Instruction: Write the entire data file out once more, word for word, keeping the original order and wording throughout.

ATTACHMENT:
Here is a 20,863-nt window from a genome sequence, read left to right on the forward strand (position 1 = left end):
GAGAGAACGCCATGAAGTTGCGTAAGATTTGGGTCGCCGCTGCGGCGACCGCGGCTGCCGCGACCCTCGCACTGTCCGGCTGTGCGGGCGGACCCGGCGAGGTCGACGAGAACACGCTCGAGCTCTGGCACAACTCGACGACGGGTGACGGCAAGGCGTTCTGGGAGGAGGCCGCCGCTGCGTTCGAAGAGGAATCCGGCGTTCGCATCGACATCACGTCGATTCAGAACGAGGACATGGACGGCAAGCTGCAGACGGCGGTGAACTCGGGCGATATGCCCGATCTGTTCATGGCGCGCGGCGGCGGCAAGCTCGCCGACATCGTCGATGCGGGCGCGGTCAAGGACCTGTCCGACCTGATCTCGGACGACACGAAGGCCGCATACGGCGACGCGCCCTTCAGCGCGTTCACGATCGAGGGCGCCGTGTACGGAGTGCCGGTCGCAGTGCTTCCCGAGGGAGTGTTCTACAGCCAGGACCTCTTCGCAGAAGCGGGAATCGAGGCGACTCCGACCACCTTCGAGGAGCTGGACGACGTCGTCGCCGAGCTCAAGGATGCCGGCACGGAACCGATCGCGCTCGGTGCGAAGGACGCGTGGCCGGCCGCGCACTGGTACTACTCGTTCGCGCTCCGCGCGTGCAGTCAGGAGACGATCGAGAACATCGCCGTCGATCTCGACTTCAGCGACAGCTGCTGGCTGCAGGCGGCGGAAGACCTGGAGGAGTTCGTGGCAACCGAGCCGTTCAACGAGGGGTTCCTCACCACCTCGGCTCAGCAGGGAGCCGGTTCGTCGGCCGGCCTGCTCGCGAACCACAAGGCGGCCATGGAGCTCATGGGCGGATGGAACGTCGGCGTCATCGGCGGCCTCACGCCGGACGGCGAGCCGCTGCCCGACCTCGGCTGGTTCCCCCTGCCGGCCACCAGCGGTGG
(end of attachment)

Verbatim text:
Here is a 20,863-nt window from a genome sequence, read left to right on the forward strand (position 1 = left end):
GAGAGAACGCCATGAAGTTGCGTAAGATTTGGGTCGCCGCTGCGGCGACCGCGGCTGCCGCGACCCTCGCACTGTCCGGCTGTGCGGGCGGACCCGGCGAGGTCGACGAGAACACGCTCGAGCTCTGGCACAACTCGACGACGGGTGACGGCAAGGCGTTCTGGGAGGAGGCCGCCGCTGCGTTCGAAGAGGAATCCGGCGTTCGCATCGACATCACGTCGATTCAGAACGAGGACATGGACGGCAAGCTGCAGACGGCGGTGAACTCGGGCGATATGCCCGATCTGTTCATGGCGCGCGGCGGCGGCAAGCTCGCCGACATCGTCGATGCGGGCGCGGTCAAGGACCTGTCCGACCTGATCTCGGACGACACGAAGGCCGCATACGGCGACGCGCCCTTCAGCGCGTTCACGATCGAGGGCGCCGTGTACGGAGTGCCGGTCGCAGTGCTTCCCGAGGGAGTGTTCTACAGCCAGGACCTCTTCGCAGAAGCGGGAATCGAGGCGACTCCGACCACCTTCGAGGAGCTGGACGACGTCGTCGCCGAGCTCAAGGATGCCGGCACGGAACCGATCGCGCTCGGTGCGAAGGACGCGTGGCCGGCCGCGCACTGGTACTACTCGTTCGCGCTCCGCGCGTGCAGTCAGGAGACGATCGAGAACATCGCCGTCGATCTCGACTTCAGCGACAGCTGCTGGCTGCAGGCGGCGGAAGACCTGGAGGAGTTCGTGGCAACCGAGCCGTTCAACGAGGGGTTCCTCACCACCTCGGCTCAGCAGGGAGCCGGTTCGTCGGCCGGCCTGCTCGCGAACCACAAGGCGGCCATGGAGCTCATGGGCGGATGGAACGTCGGCGTCATCGGCGGCCTCACGCCGGACGGCGAGCCGCTGCCCGACCTCGGCTGGTTCCCCCTGCCGGCCACCAGCGGTGG